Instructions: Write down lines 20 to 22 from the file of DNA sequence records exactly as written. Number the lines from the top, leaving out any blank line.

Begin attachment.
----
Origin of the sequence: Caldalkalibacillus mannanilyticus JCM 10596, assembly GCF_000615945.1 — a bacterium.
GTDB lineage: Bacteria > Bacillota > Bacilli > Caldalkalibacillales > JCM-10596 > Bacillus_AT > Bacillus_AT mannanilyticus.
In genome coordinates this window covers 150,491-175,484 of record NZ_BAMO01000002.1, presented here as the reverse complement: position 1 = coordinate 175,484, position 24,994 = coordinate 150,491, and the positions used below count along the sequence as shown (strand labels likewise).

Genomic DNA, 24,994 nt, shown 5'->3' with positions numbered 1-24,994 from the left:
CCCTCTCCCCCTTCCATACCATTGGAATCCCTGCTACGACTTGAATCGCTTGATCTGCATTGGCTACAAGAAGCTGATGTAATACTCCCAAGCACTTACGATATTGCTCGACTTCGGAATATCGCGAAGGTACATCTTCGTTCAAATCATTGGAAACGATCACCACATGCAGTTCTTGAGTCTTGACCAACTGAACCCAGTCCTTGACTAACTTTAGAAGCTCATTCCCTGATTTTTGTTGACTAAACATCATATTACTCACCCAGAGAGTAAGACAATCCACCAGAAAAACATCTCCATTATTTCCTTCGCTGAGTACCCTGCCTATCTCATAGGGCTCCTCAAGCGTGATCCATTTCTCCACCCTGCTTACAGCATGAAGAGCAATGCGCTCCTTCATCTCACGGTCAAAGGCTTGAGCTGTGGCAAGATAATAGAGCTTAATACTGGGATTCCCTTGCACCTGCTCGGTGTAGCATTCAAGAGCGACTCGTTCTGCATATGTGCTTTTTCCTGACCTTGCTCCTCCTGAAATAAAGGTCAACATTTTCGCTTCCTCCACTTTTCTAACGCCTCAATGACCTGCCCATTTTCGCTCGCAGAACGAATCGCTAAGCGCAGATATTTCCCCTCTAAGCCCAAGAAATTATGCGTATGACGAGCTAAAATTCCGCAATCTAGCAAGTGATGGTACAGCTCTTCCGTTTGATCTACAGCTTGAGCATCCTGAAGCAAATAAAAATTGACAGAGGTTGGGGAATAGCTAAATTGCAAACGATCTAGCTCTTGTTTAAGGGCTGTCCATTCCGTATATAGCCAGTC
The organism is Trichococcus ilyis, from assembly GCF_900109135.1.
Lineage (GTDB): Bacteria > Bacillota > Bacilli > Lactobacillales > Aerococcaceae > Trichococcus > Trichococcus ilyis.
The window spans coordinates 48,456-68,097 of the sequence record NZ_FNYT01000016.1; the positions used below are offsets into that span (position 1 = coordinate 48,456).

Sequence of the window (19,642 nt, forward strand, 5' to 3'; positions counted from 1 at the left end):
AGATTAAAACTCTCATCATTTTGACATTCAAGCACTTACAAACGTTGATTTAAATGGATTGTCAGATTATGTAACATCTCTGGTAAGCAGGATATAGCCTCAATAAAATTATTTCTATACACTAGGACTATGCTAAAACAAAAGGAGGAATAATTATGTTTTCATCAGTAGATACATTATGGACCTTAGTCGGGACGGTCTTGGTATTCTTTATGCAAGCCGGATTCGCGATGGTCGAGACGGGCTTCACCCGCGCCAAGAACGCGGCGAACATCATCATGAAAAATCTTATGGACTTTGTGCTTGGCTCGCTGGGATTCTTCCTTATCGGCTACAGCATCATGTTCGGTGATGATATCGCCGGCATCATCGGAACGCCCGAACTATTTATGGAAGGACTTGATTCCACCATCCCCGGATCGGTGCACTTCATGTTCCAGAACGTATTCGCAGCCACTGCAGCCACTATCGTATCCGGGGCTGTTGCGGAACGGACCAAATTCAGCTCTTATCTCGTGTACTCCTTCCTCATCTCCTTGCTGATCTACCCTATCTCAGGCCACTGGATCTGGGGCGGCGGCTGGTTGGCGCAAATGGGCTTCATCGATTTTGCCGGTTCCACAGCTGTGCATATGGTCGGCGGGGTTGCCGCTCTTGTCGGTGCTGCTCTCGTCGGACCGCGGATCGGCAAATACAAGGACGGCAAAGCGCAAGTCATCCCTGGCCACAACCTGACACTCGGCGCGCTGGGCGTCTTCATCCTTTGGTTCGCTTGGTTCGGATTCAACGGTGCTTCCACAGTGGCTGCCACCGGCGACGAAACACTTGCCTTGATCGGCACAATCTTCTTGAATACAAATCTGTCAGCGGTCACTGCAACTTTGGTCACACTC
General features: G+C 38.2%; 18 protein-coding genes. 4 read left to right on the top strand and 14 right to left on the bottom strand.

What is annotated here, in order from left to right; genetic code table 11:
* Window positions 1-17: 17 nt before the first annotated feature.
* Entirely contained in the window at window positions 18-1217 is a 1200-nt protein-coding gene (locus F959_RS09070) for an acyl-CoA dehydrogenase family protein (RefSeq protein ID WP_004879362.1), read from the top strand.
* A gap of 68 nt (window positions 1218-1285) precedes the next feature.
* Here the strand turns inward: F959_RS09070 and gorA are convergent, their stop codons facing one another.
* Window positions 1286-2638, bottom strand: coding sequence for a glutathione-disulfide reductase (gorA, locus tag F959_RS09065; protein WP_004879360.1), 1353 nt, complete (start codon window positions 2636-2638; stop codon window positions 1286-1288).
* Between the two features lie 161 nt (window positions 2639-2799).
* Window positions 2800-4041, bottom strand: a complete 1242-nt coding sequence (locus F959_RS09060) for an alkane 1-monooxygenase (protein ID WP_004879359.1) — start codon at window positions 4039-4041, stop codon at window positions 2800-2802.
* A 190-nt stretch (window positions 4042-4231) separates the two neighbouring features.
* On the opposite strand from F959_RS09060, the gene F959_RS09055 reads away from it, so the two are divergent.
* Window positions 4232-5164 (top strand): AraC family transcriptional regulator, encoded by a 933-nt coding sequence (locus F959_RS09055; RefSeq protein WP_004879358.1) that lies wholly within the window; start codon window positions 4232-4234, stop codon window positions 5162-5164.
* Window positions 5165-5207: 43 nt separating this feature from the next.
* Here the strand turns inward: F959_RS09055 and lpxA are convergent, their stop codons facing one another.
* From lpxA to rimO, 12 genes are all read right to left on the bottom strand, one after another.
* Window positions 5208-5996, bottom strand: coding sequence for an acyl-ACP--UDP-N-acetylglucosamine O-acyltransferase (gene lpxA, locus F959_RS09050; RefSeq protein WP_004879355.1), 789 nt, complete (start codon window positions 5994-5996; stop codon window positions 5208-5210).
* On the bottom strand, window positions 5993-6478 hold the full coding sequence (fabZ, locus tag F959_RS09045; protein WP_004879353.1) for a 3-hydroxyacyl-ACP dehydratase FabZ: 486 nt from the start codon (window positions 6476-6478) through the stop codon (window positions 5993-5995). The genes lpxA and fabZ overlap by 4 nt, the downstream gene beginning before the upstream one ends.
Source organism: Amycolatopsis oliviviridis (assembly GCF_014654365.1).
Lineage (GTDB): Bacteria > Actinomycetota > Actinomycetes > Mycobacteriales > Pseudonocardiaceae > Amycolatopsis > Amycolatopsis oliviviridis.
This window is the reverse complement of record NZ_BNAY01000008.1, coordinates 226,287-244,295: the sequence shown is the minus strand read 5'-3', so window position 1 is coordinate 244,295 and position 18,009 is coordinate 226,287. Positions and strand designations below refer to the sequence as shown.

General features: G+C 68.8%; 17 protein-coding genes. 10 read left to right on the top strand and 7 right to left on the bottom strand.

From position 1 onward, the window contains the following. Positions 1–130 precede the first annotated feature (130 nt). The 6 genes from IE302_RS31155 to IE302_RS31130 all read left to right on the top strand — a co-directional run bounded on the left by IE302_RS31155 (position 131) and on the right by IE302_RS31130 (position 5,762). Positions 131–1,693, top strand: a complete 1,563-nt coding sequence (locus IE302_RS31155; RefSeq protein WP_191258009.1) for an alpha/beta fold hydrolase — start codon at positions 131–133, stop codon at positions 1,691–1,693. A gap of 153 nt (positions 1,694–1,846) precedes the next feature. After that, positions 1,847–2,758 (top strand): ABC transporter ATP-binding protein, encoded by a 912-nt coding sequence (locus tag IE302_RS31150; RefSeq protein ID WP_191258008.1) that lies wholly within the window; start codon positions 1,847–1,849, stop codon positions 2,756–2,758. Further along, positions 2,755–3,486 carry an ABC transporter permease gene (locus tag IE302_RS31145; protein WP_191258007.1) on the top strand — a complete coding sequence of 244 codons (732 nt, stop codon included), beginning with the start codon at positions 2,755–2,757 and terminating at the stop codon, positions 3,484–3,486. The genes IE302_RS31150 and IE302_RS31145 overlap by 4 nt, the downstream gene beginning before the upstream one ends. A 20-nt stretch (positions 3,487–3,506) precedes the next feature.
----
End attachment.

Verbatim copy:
* A 190-nt stretch (window positions 4042-4231) separates the two neighbouring features.
* On the opposite strand from F959_RS09060, the gene F959_RS09055 reads away from it, so the two are divergent.
* Window positions 4232-5164 (top strand): AraC family transcriptional regulator, encoded by a 933-nt coding sequence (locus F959_RS09055; RefSeq protein WP_004879358.1) that lies wholly within the window; start codon window positions 4232-4234, stop codon window positions 5162-5164.